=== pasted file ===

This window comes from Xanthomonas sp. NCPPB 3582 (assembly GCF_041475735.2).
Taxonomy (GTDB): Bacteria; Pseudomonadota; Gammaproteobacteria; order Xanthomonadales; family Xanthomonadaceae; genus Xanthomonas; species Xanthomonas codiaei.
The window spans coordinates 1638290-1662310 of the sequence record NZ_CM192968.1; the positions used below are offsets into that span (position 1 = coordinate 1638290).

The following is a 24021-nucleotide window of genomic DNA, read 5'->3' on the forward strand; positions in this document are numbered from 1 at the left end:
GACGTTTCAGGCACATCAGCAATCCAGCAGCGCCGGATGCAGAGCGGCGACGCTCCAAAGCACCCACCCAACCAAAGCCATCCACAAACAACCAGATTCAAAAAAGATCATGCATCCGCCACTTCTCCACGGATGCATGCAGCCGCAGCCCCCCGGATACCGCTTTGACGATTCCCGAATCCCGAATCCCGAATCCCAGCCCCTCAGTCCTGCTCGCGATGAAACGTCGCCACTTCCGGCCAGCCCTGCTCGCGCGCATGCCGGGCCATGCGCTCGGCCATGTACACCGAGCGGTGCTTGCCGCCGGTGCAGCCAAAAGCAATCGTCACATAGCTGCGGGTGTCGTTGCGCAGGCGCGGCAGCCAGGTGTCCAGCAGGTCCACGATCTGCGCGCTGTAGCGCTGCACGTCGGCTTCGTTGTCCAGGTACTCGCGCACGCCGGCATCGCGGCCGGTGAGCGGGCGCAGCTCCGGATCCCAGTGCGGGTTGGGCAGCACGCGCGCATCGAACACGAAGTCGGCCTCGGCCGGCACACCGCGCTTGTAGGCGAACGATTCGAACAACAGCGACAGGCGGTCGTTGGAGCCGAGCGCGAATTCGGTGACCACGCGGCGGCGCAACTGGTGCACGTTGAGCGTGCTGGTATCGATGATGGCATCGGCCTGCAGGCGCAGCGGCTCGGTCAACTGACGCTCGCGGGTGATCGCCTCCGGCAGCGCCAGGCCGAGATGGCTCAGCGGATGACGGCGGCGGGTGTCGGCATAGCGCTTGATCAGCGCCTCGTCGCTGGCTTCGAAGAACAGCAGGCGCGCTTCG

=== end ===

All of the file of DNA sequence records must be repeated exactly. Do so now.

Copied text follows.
This window comes from Xanthomonas sp. NCPPB 3582 (assembly GCF_041475735.2).
Taxonomy (GTDB): Bacteria; Pseudomonadota; Gammaproteobacteria; order Xanthomonadales; family Xanthomonadaceae; genus Xanthomonas; species Xanthomonas codiaei.
The window spans coordinates 1638290-1662310 of the sequence record NZ_CM192968.1; the positions used below are offsets into that span (position 1 = coordinate 1638290).

The following is a 24021-nucleotide window of genomic DNA, read 5'->3' on the forward strand; positions in this document are numbered from 1 at the left end:
GACGTTTCAGGCACATCAGCAATCCAGCAGCGCCGGATGCAGAGCGGCGACGCTCCAAAGCACCCACCCAACCAAAGCCATCCACAAACAACCAGATTCAAAAAAGATCATGCATCCGCCACTTCTCCACGGATGCATGCAGCCGCAGCCCCCCGGATACCGCTTTGACGATTCCCGAATCCCGAATCCCGAATCCCAGCCCCTCAGTCCTGCTCGCGATGAAACGTCGCCACTTCCGGCCAGCCCTGCTCGCGCGCATGCCGGGCCATGCGCTCGGCCATGTACACCGAGCGGTGCTTGCCGCCGGTGCAGCCAAAAGCAATCGTCACATAGCTGCGGGTGTCGTTGCGCAGGCGCGGCAGCCAGGTGTCCAGCAGGTCCACGATCTGCGCGCTGTAGCGCTGCACGTCGGCTTCGTTGTCCAGGTACTCGCGCACGCCGGCATCGCGGCCGGTGAGCGGGCGCAGCTCCGGATCCCAGTGCGGGTTGGGCAGCACGCGCGCATCGAACACGAAGTCGGCCTCGGCCGGCACACCGCGCTTGTAGGCGAACGATTCGAACAACAGCGACAGGCGGTCGTTGGAGCCGAGCGCGAATTCGGTGACCACGCGGCGGCGCAACTGGTGCACGTTGAGCGTGCTGGTATCGATGATGGCATCGGCCTGCAGGCGCAGCGGCTCGGTCAACTGACGCTCGCGGGTGATCGCCTCCGGCAGCGCCAGGCCGAGATGGCTCAGCGGATGACGGCGGCGGGTGTCGGCATAGCGCTTGATCAGCGCCTCGTCGCTGGCTTCGAAGAACAGCAGGCGCGCTTCG